Thomas: You are known for your tendency to really stick with a case until It is solved, exploring all avenues of research known – or unknown – to man. But is there ever a point where you give up, where you're like….okay, this is simply taking up too much time and resources, and while it may have seemed important at a certain point, it doesn’t anymore. A point where you are content and you don’t feel you need to really pursue it further?

Chris: Well, the reason that I have been working on the same main book for over 15 years, is that I'm really hesitant to publish a case without reaching a conclusion for it. But I do eventually reach one. Take for example the 1865 case of a trapper in the Rockies called James Lumley. You can even find this story on the internet these days. People think that it's like an old Roswell type incident. I had this case on file for a very long time, researched and wrote notes about it frequently, but I was never happy with it, because I didn't know how or why it happened. But now I know the origin of that story, I've traced its roots. I know the reason why it was published, and so on. Another example is a case I mentioned yesterday that happened in Arkansas in 1847, involving a bust which fell from the sky. I finally know all about that case after many years of research. Now I know the why and how and when. I also mentioned a case from 1862 about a meteorite reported to be covered in paintings and pictures and diagrams, believed to be from another planet. That’s another example of one I’ve research to pieces, as it were. I am actually reaching a point now where I don't need to look for any more cases to support my thesis, because if I did my book would end up being seven hundred pages long!

Newspaper article about the above mentioned Lumley case

Thomas: Ok, so besides your drive for researching cases, I also know that you are actively trying to spread more awareness about the fact that the UFO phenomenon didn't just start in 1947, and that Kenneth Arnold’s sighting was just a more recent point in a very long continuum of similar events. What can you do to create more attention about these, let's say, historical gaps?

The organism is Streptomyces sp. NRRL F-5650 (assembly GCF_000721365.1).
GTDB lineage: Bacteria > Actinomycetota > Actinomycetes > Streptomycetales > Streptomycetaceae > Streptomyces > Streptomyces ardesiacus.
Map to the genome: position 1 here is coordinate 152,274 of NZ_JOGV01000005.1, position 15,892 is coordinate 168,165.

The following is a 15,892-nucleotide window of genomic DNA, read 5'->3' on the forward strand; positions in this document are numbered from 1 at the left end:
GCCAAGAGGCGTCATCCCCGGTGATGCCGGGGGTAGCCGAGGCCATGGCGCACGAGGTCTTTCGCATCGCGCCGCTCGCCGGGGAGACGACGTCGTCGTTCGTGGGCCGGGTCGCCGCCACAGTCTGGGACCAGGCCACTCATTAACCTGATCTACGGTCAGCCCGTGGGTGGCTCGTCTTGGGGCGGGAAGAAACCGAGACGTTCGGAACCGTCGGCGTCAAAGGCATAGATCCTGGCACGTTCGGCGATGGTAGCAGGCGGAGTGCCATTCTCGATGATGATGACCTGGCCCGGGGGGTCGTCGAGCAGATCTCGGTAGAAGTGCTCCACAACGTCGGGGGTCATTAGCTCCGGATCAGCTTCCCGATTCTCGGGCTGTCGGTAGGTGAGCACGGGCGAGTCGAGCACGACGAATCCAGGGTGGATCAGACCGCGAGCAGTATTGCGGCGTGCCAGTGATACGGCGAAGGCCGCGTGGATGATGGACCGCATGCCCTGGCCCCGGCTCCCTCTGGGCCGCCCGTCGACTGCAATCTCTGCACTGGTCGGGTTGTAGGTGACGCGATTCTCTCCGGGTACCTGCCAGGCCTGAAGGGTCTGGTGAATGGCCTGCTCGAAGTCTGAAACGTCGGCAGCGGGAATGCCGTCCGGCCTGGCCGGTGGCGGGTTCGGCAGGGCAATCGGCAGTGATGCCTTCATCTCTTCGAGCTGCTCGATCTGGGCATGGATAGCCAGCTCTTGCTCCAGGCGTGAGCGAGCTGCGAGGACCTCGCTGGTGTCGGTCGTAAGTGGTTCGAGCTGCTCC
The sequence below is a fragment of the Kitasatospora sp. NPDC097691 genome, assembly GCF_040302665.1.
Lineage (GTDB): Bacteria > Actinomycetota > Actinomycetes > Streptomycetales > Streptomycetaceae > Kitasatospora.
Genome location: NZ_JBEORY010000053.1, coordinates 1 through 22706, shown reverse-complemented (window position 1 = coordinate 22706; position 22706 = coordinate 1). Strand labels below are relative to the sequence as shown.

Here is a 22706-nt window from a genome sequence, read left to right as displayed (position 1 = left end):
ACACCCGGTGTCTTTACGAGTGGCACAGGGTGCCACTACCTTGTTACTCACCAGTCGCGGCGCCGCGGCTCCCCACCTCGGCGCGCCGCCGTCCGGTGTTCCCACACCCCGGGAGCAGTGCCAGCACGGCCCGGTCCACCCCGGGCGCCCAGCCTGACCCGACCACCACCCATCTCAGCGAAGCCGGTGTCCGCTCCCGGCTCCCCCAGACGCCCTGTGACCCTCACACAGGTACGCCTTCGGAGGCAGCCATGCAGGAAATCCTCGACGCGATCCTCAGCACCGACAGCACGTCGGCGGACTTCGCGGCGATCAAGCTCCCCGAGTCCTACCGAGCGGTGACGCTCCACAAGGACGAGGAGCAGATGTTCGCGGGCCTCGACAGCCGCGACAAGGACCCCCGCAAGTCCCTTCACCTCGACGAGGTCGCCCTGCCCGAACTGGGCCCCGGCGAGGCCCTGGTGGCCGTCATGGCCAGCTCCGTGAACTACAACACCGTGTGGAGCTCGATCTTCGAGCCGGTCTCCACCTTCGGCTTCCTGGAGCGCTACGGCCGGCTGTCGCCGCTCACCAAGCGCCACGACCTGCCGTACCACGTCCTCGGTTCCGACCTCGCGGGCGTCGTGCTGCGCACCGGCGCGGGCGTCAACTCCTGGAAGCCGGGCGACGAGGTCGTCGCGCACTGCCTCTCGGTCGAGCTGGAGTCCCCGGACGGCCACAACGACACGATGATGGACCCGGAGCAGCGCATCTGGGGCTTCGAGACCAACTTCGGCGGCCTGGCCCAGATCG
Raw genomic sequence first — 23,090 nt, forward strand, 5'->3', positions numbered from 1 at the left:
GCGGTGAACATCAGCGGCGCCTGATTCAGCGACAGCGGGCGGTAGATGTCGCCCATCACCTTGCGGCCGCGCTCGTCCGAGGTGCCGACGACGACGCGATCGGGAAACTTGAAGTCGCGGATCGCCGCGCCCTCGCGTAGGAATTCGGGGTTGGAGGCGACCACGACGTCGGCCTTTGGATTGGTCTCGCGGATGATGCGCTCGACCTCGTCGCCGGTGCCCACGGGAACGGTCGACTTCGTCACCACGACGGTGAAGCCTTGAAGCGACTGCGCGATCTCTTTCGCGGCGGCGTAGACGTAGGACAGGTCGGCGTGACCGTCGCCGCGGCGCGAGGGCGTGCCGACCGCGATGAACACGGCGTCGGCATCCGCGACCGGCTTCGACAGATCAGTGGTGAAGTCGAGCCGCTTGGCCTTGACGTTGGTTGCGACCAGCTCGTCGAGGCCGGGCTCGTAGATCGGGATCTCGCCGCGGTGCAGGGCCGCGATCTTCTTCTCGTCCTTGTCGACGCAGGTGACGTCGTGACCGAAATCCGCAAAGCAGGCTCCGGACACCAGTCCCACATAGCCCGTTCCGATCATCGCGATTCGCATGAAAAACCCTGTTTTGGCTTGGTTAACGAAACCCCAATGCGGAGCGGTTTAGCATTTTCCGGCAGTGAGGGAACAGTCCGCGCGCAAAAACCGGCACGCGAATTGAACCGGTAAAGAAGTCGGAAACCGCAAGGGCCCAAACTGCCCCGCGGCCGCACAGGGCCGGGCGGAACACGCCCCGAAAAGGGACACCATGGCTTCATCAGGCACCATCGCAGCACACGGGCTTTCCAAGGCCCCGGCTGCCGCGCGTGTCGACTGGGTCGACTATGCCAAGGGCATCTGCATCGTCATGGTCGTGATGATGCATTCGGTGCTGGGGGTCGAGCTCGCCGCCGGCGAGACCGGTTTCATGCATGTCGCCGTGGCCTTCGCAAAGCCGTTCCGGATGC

Chris: I don't know, because I'd like to put out books, but at the same time I realize that we're living in an age where many people don't read books. So, I am toying with the idea of making videos for YouTube, turning my thesis into…a rap video, maybe? Perhaps that will get people's attention.

Thomas: (laughing) I would love to see that

Chris: I have absolutely no idea to be honest. It's very difficult to make big changes these days because there's so much noise. Whatever I say there will be someone a lot noisier than me telling everybody that the government has a UFO locked away in Area 51 or something. It's extremely difficult.

Thomas: Where do you see yourself fit in the world of ufology? I don't believe many are motivated in the same way as you are, on either side of the spectrum, but besides that, where do you sort of come down on the major issues?

Chris: I would say that I don't, for example, believe that the government has any UFOs in their capacity. And I don't believe the government has all the truth about everything. Which doesn't mean that there is or isn't anything going on related to UFOs. What I mean is, the government might know what's been going on up to a certain extent, but then someone, my mother for example says "oh, I saw a flashing banana-shaped light in the sky yesterday". They can’t automatically know what that was. Therefore, I think it's impossible to say that the government knows the “whole truth” about anything. They might try to give the impression they know things, as a kind of political strategy or to look more powerful. I wouldn't be the least bit surprised if they like the idea of conspiracy theories floating around and people getting together, like during this weekend, talking about what they think the government is hiding. Because whether “they” are hiding something or not, the fact is people believe it and this fact adds to their power. And the UFO myth is also a convenient cover for the development of secret weapons, as we’ve seen examples of.